As a multisport athlete, a bracket I’m slowly and regrettably acknowledging, having big dreams is difficult and very important. As my self-diagnosed ADD bleeds into my love of outdoor sports, I tend to change tack every 4 months and move into a phase of training and working at another sport (even if it doesn’t match the gospel of Mark Twight to try and be good at more than one thing ). My year tends to look something like this:
Jan: Alpine Climbing
April: Kayaking and Caving
May: Bouldering and Caving
June: Bouldering and Climbing
August: Splitboarding (a little bit of kayaking getting ready for spring)
September: Splitboarding and Kayaking depending on the weather… really amping up my training for summer
October: Climbing and Kayaking
November: Climbing and Training for alpine climbing
December: Climbing and Canyoning as training for alpine climbing
Well, as you can see, I can’t sit still. It’s worth noting that I climb this WHOLE time, at least two times a week and often three.
The thing that seems to determine whether I stay psyched on a sport at any point in time though is dreaming. If I can’t see a goal in the near future for the sport, I find it very hard to get psyched to do it at all.
Noted alpinist Muggs Stumps (now) famously kept a photo of the then unclimbed Shark’s fin n Mount Meru hidden behind a Tibetan prayer flag pinned to the inside of his van, Micah Dash kept a photo of his Objectives as his desktop background and then there’s always “Sending Wine.”
Without these big dreams, and notably a reminder in your everyday life, it’s hard to keep putting in the yards or miles in the gym or where ever your ‘test lab’ is to get to where you want to get. If you never read about the epic trips you don’t think you could do, if you don’t place yourself there in your mind then you will never do them.
Any great climb starts as a line in someone’s mind and then in an artful act, becomes a line on the earth. Some then become lines in a book, an expression others can see and feel for themselves.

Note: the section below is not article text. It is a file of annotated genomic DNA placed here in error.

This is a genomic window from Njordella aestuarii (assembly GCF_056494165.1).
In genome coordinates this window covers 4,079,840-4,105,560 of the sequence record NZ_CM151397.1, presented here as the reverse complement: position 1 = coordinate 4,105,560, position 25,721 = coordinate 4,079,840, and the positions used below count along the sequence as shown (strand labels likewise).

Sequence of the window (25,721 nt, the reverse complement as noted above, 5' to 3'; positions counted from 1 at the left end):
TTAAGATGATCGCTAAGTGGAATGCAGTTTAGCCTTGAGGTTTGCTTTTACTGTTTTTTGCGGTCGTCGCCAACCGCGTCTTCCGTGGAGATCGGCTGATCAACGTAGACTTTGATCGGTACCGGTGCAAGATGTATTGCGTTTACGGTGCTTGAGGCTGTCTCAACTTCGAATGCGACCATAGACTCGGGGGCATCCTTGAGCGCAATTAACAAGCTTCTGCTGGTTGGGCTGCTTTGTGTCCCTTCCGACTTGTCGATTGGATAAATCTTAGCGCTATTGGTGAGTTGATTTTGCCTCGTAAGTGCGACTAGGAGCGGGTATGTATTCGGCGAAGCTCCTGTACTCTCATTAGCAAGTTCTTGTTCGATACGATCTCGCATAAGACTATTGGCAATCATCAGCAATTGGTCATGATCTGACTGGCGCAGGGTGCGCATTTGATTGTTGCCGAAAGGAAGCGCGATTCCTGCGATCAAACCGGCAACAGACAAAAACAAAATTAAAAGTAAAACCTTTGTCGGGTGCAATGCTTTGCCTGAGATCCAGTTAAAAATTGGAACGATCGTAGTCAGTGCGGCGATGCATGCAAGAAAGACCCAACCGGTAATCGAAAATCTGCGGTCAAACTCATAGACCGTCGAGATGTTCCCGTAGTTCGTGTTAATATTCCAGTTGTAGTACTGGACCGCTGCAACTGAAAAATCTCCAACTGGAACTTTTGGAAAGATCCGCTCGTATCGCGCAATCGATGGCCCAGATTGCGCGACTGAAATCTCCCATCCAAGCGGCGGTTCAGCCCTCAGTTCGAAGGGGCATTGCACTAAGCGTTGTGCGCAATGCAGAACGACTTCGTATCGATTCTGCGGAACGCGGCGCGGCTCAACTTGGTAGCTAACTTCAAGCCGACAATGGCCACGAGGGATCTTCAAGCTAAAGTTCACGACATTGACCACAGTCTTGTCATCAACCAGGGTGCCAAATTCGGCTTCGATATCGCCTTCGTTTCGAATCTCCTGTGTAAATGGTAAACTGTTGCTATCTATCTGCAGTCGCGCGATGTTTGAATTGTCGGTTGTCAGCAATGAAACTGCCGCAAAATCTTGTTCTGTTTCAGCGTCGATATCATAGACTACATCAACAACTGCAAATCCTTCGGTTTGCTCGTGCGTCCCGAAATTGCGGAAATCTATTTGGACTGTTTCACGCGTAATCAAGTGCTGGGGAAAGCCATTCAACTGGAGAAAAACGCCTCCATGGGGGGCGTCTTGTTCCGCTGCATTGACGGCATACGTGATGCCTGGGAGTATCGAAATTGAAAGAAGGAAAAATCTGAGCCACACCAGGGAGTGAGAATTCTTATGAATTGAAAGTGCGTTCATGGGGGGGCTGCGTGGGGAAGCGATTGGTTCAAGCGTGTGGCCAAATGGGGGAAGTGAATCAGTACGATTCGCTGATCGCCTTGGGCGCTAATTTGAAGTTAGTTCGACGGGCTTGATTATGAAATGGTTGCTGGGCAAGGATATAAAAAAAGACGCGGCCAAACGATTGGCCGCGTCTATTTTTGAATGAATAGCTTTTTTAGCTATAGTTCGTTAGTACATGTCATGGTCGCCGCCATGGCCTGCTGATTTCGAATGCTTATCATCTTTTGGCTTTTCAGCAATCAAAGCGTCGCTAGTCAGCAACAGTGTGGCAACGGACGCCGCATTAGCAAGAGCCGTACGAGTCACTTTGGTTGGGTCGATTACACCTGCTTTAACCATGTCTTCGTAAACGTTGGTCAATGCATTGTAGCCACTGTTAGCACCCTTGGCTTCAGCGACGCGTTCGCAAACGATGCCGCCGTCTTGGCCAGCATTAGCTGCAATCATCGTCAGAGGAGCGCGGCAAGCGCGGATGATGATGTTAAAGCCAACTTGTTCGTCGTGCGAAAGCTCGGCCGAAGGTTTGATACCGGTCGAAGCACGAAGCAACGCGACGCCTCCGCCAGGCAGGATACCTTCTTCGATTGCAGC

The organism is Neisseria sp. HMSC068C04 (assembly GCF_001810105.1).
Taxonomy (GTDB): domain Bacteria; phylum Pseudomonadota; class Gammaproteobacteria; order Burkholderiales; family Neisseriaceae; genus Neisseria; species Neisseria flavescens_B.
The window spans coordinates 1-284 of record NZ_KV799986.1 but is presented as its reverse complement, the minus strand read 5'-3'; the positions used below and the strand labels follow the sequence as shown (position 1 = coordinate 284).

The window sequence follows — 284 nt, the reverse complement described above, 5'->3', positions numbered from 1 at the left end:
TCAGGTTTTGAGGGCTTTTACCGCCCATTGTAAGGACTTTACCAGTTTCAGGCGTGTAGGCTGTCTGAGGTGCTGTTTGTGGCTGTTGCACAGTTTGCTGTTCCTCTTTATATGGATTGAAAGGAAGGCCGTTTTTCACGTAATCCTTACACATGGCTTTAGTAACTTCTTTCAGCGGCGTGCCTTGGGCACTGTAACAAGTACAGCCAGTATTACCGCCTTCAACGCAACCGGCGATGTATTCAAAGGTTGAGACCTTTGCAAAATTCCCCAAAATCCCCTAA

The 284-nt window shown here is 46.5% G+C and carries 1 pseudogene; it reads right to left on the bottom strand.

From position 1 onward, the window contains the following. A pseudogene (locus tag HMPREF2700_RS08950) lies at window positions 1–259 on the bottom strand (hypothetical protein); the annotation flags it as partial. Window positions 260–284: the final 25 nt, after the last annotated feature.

The difference to me between the weekend warriors and the ’real climbers’ doesn’t lie in ability, sponsorship or even the number of days a year you climb, It lies in where the motivations come from. The dreamers, readers, planners and then doers are the real climbers. The guys (and gals) who see a photo of a peak, and place themselves there, in their minds are the real climbers. Climbing is not just tagging along on trips forever. If you really want to progress as a climber (or kayakers, skier etc) stop just following what your mentors think are good lines and find your own.
Pin a photo to your desk and dream big.
Postscript: Sending Wine
Sending wine is a tradition I first heard of a while ago, a tradition that I really like. Before you can have sending wine, you need a project, a dream or a goal. Then you buy a bottle of wine. Good wine, wine you like. It could be a beer even. Write the name of your project on the bottle with a permanent marker. Now you have no excuse to forget.
Send your project and you can drink your wine. Easy as!
I’ve seen Simon carry round a bottle for a while now ( three trips between Sydney and the Grampians can’t be doing it much good) but it’s not about the quality of the wine, It’s about the symbolism, and I’m sure even vinegar would be sweet by the time Simon is done with his epic project.
Because sometimes, waiting, failing, learning and dreaming make the doing all the more worth it.